The city of Ketchum is prepared to deliver a report on the effects of short-term vacation rentals, but a new law in Idaho will bind its hands on how to address the issue.

    The city hired an Arizona State University graduate student, Genevieve Pearthree, in June 2016 to research short-term rentals listed on websites such as Airbnb, HomeAway and VRBO.

    Pearthree will present her report to the City Council on Monday, city spokeswoman Lisa Enourato said.

    Her research found 471 short-term rentals citywide, though city zoning codes limit the rentals to only tourist zones and short-term occupancy zones. Those areas are primarily in southwestern Ketchum, near the Warm Springs base area and in north Ketchum adjacent the Bigwood Golf Course.

    About half the rentals listed as available in Ketchum were in residential zones or other parts of town where they are prohibited, according to the city of Ketchum.

    By January 2018, however, the city won’t be able to address the zoning issues, thanks to a new law passed by the Legislature during its session last winter.

    The law, HB 216, pre-empts cities and counties in Idaho from enacting or enforcing any ordinance that would prohibit a short-term rental from a certain part of their jurisdictions. It will take effect Jan. 1.

    “The Legislature is calling the shots right now,” Enourato said.

    The law does allow cities and counties to regulate health, safety and welfare related to short-term rentals.

    Short-term rentals must also register with the Idaho State Tax Commission and pay state sales and use taxes. Idaho collects a 6 percent sales tax and a 2 percent lodging tax on short-term rentals, as well as hotel rooms statewide.

    The city of Ketchum assesses a local-option tax on short-term rentals. The law gives the city flexibility to continue to administer and collect its local-option tax on the rentals, or to contract with the Tax Commission to accomplish that.

    Enourato said the city hasn’t decided how to comply with the new law, and has been waiting for Pearthree’s report to be finished.

    “It’s really difficult to track all of those listings,” Enourato said. “They do come and go. It takes an incredible amount of staff time to monitor those sites.”

    Ketchum briefly contracted with the Tax Commission to collect local-option taxes in 2013, but terminated the contract a year later. The city’s LOT revenue declined while it owed the state an annual payment of $192,000 to administer its LOT collections, leading the city to cancel the agreement.

    Tax Commission Public Information Officer Renee Eymann said the agency is preparing to send letters to online vendors notifying them of the new requirements. The letters will be sent in September, Eymann said.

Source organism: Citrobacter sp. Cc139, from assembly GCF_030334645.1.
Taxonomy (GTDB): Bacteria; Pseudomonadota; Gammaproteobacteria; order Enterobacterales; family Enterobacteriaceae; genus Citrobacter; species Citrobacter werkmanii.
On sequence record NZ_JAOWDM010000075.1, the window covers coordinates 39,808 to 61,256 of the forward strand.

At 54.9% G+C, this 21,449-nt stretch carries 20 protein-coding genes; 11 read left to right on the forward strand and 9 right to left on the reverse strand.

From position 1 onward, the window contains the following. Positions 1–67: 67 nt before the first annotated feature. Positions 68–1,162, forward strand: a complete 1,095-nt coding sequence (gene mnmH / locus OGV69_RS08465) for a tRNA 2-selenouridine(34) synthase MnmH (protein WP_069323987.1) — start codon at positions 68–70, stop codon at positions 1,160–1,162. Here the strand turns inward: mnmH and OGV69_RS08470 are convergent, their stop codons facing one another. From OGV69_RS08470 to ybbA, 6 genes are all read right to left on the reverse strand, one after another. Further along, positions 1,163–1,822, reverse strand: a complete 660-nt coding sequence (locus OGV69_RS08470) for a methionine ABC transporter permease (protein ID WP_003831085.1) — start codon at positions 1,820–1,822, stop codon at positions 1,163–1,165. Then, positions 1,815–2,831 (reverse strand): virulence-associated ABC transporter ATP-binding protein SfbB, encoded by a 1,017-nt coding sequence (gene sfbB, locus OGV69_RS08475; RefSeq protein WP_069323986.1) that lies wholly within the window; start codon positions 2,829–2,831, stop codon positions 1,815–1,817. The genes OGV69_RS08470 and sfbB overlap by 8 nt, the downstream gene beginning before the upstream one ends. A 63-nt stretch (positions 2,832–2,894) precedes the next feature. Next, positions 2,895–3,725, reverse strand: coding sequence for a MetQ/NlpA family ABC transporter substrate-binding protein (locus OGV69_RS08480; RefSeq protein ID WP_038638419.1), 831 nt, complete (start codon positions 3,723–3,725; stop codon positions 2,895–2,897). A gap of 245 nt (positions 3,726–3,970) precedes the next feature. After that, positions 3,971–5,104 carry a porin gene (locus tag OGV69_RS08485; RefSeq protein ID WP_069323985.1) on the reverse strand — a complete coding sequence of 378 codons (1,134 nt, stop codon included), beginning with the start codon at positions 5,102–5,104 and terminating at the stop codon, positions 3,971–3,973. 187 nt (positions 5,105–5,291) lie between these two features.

Airbnb reached an agreement with the Tax Commission in 2016, prior to the Legislature’s passing HB 216.

    Airbnb agreed to collect and remit taxes on behalf of the property hosts who list rentals on its website. The agreement started Dec. 1, 2016.

    Pearthree’s research focused on analyzing the number of short-term rentals in Ketchum, as well as affordable-housing policies in Ketchum and across Blaine County. She looked at how other ski resort towns in the West handle short-term rentals, and compiled examples that Ketchum may want to follow. Her recommendations are intended to identify practices that would increase or preserve affordable housing, according to the city of Ketchum.

    Of the 471 short-term rentals she found in Ketchum, 90 percent were vacation homes. Just 23 percent collected state and local taxes, according to her research.

    Furthermore, she found that the number of long-term rentals—those offered for more than 30 days to a renter—has declined citywide in all categories.

    Advertising for studio apartments in Ketchum declined from 38 rentals in 2012 to just four in 2016, the research showed.

    For one-bedroom apartments or condominiums, the number of advertisements declined from 70 in 2012 to 12 in 2016.

    The advertised number of two-bedroom units dropped from 24 in 2012 to 16 in 2016.

    Advertisements for three-bedroom units declined from 54 in 2012 to 47 in 2016. In 2012, Ketchum had three advertisements for four-bedroom units and none in 2016, according to the research.

    In an edition of the city newsletter in May, Mayor Nina Jonas criticized HB 216 and the impact that vacation rentals have on the long-term rental market.

    “HB 216 overall is a net loss for Ketchum,” Jonas wrote. “As online [short-term rental] platforms have grown in popularity, the city has fielded an increasing (and relatively high number) of phone calls from real estate agents and potential buyers asking if particular properties for sale can be turned into [short-term rental] properties.”

    HB 216 passed the House on March 3 by a 63-5 margin and the Senate on March 20 by a 35-0 vote. Gov. Butch Otter signed the bill on April 4. District 26 Reps. Sally Toone, D-Gooding, and Steve Miller, R-Fairfield, voted against the legislation. Senate Minority Leader Michelle Stennett, D-Ketchum, voted in favor.

    The bill was supported by the Idaho Lodging and Restaurant Association and lobbyist Jim Clark. Clark told the Idaho Mountain Express in January that it was intended to ensure that vendors collect the required state and local taxes, as well as protect property owners’ abilities to rent their properties.

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